Tuesday, September 02, 2014

Longtime Viking coach, teacher retires

By DYLAN LYSEN, Herald Staff Writer | 5/26/2014

RICHMOND — John Schultze has been a fixture in the Central Heights school district for decades, Tom Horstick said.

“I remember him back as a student, and all the way to the time to having him on my staff,” Horstick, Central Heights High School principal, said.

RICHMOND — John Schultze has been a fixture in the Central Heights school district for decades, Tom Horstick said.

“I remember him back as a student, and all the way to the time to having him on my staff,” Horstick, Central Heights High School principal, said.

After 52 years teaching young students, 39 of which were spent at Central Heights, Schultze retired at the end of the school year. Friday was his last day. The school district played host to a retirement assembly and reception for Schultze to recognize his long service, Lori Hower, Central Heights business teacher, said.

Schultze already has plans for the next chapter of his life.

“I’ll do a little subbing, play some golf and maybe a little bit of traveling,” Schultze said.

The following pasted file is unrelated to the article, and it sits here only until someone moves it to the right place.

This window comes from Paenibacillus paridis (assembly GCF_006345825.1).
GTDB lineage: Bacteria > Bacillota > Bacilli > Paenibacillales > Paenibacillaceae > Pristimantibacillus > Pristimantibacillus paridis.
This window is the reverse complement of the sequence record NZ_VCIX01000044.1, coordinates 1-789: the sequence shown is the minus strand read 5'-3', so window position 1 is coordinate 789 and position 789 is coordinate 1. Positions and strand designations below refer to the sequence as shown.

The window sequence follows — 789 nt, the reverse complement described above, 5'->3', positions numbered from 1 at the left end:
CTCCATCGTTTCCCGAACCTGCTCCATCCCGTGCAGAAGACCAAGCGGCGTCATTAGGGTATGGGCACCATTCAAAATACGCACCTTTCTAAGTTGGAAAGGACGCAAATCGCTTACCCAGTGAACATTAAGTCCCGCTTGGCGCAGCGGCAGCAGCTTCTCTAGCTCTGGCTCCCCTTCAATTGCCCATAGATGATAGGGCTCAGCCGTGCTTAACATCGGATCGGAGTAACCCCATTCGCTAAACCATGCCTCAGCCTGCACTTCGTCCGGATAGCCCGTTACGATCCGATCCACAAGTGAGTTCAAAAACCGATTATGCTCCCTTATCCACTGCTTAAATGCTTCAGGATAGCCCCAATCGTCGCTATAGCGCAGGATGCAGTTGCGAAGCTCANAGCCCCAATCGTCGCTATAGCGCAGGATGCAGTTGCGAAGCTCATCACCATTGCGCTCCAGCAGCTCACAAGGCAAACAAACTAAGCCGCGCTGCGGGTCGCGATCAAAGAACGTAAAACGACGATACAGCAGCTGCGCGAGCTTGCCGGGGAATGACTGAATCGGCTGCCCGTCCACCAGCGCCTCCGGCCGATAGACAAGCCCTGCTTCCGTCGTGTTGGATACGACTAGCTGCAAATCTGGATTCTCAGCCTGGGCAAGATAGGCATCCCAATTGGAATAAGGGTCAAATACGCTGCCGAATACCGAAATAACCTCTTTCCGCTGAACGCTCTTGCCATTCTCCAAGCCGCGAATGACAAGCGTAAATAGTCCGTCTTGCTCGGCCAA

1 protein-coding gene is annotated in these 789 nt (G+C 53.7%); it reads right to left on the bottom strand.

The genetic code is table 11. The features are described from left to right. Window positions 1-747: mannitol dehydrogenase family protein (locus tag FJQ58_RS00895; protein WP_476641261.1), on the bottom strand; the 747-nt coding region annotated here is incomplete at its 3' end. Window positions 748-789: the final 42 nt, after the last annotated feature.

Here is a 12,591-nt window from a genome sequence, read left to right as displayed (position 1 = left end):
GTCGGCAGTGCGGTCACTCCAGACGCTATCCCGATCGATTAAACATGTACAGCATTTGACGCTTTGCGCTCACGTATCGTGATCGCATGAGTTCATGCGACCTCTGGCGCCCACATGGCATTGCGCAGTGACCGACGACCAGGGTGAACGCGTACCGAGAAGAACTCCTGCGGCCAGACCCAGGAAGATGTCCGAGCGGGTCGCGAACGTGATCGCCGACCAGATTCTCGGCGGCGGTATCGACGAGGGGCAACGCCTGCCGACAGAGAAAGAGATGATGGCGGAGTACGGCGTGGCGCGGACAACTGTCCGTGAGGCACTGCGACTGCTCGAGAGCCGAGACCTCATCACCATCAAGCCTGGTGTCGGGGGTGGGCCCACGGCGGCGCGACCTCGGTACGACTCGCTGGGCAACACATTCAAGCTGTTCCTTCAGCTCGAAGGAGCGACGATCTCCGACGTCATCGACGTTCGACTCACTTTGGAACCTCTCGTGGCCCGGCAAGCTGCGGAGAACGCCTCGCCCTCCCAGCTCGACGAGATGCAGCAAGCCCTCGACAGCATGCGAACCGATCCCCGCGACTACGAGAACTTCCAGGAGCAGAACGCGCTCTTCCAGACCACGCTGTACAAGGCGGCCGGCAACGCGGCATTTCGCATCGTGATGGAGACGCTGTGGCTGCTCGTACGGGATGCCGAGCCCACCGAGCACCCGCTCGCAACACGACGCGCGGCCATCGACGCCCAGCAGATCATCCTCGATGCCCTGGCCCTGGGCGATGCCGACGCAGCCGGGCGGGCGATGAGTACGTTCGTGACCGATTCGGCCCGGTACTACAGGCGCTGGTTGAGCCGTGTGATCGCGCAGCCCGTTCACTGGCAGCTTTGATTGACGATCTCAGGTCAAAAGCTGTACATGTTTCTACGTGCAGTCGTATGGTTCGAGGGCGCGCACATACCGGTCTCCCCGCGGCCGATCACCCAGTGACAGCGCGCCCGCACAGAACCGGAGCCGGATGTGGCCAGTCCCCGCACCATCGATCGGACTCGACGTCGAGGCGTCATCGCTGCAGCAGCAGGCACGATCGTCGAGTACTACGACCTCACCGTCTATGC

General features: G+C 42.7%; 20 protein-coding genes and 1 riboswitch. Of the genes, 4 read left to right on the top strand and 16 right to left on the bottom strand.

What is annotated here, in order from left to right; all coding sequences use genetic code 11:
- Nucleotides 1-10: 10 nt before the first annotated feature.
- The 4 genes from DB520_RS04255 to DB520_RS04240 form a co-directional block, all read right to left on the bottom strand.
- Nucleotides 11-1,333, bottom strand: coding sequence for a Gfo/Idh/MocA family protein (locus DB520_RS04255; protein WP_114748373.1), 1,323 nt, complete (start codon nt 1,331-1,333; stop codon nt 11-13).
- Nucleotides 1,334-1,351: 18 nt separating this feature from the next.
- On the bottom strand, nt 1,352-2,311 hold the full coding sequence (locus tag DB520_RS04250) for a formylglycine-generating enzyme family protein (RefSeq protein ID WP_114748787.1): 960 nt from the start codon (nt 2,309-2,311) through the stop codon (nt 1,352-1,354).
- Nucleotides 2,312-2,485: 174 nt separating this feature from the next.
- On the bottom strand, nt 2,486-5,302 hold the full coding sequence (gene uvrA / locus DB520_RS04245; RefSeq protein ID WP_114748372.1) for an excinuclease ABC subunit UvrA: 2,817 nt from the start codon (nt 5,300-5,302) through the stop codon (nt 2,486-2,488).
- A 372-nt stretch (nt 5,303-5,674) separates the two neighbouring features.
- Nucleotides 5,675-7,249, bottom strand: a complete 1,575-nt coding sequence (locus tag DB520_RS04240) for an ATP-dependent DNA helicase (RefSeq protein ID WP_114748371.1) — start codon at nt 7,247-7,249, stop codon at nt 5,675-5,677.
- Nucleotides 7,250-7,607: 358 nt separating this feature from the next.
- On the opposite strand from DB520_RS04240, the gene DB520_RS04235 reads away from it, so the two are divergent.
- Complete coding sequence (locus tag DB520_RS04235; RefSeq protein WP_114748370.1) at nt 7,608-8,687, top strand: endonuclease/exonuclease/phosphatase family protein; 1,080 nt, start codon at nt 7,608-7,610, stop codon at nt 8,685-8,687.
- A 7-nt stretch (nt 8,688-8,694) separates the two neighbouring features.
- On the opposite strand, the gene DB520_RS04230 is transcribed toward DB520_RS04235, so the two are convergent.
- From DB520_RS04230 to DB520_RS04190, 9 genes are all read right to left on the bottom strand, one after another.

Schultze taught in Nebraska, Burr Oak and Virgil before coming to Central Heights. He coached at every teaching stop he made, he said, including basketball, track and cross country. Central Heights has meant the most to him, he said. The school track even bears his name. Schultze was honored to receive the recognition, he said.

When asked what he’ll miss most about Central Heights, Schultze said he hadn’t yet thought about it.

The school, however, certainly will miss Schultze’s service, Horstick said, because he helped wherever needed, including serving as the track coach for the majority of his time and winning a state championship in track and field in spring 1996. Horstick said the school named the track after Schultze in honor of his work and his time as the coach. Schultze is one of the most talkative and joking teachers on staff, he said.

“He’s kind of a throwback, and you just can’t replace guys like that,” Horstick said. “This is a typical John statement, but after we named [the track], he said to me, ‘Thank god it’s not the John Schultze Memorial Track.’”

Schultze always was one of the first teachers to arrive at school, often with coffee in hand, Horstick said.

“He gets down here around 6 [a.m.] with the coffee. He’s here before everybody,” Horstick said. “I told him, I don’t know who’s going to make the coffee next year.”

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